You could also promote a standard daily menu, for which you will bet that 80% of the clients will go for. In order to pull your clients into this promotional direction you need to do something with the price...

If you have organized your restaurant in this way, you have chosen for the internal focus. Your operation is driving the business. The price is driving the clients (hopefully into the right direction) and you can stay in business until another restaurant pops up around the corner.

Until that moment you have time to think about a real CRM strategy.

© 2006 Hans Bool

Hans Bool is the founder of Astor White a traditional management consulting company that offers online management advice. Astor Online solves issues in hours what normally would take days. You can apply for a free demo account

Monday, March 2, 2009

The Highest Form Of Persuasion Revealed

Writen by Kurt Mortensen

Influence is a key element in mastering the techniques of Magnetic Persuasion. Influence is the highest form of persuasion. With influence, people are spurred on to action because of your character, not your maneuvers. Persuasion is what you do or say, but influence is who you are.

How does one gain this type of influence? How do you gain a strong enough influence over people that they will act simply because an idea came from you? How about having a strong enough influence over people that they are still compelled to move forward even when you're not around?

Presence is the ability to empower and influence others into believing in you, trusting in you, and jumping on the bandwagon. You give them the energy they need to bring to pass the results you want. You help them see themselves in the future carrying out your vision. They become excited and energized by your passion and enthusiasm. They are magnetized and motivated by your charisma. They are lifted and inspired by your optimism and expectations. In essence, you're a source of empowerment, encouragement, inspiration, and permanency to them.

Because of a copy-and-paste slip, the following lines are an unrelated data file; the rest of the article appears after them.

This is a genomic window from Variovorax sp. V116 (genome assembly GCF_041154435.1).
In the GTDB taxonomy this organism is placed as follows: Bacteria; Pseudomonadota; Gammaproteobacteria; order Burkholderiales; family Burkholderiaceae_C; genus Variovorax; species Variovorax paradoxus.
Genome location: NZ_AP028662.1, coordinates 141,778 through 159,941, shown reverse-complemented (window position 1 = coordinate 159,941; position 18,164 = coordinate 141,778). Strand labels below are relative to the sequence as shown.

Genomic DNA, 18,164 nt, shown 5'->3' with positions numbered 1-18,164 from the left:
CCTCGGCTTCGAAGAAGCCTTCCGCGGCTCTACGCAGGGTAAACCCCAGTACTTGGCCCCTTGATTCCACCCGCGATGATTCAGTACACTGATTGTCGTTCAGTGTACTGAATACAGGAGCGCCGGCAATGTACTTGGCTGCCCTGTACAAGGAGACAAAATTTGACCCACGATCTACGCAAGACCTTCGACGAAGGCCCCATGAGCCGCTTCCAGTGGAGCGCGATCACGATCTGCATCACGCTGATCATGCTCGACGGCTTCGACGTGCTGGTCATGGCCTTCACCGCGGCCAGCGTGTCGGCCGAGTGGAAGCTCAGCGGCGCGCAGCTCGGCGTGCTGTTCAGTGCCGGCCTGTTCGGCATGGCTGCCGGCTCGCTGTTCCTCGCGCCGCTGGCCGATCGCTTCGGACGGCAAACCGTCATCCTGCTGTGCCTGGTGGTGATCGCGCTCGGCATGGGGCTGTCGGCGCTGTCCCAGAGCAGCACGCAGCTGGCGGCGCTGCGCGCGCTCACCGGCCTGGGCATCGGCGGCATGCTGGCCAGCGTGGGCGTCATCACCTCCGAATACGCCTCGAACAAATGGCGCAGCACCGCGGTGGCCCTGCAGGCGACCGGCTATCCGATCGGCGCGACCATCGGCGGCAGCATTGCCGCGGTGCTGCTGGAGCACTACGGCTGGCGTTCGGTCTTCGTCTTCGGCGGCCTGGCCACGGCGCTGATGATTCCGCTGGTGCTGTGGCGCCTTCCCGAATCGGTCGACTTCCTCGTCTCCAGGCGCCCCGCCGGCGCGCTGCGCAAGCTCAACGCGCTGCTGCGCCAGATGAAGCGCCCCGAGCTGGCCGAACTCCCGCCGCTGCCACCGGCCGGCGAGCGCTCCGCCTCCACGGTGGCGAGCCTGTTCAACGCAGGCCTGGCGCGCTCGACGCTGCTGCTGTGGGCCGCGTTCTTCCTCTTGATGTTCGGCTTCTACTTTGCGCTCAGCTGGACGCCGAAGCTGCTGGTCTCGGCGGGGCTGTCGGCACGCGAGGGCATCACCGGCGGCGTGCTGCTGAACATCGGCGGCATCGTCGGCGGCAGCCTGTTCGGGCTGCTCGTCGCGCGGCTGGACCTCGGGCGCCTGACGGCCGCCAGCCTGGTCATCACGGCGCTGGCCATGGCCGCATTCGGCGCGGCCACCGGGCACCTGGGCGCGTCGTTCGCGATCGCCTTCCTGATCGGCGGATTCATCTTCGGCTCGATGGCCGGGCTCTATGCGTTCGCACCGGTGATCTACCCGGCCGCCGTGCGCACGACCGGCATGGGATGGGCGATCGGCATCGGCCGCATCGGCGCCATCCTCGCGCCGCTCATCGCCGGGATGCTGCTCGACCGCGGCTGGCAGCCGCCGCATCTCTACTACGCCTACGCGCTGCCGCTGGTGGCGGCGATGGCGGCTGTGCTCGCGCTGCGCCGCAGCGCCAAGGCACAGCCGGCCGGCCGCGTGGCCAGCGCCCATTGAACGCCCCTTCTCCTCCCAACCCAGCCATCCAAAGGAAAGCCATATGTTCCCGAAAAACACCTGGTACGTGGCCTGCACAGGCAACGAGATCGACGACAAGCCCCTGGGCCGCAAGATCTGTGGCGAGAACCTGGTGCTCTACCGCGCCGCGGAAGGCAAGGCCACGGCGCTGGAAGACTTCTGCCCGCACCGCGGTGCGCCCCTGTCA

For some, charisma is a mysterious attribute. It's challenging to describe someone who exudes charisma because there's really no way to quantify the effect this kind of person seems to have on others. It seems that you either have charisma or you don't. Charisma is not leadership, assertiveness, or enthusiasm and it's not exactly personality either. It's its own unique characteristic. Charisma empowers others to like you, even if they don't know much about you and even when there hasn't been enough time to develop trust in you. If you have charisma, not only do people want to be around you, but, whether they realize it or not, they also want to be influenced by you. Charisma gives you power, allegiance, and devotion with your audience, without leaving them feeling powerless and it creates instant support. So, are you born with charisma or is it learned? The answer to both questions is yes! Some attributes are inherent; others can be acquired.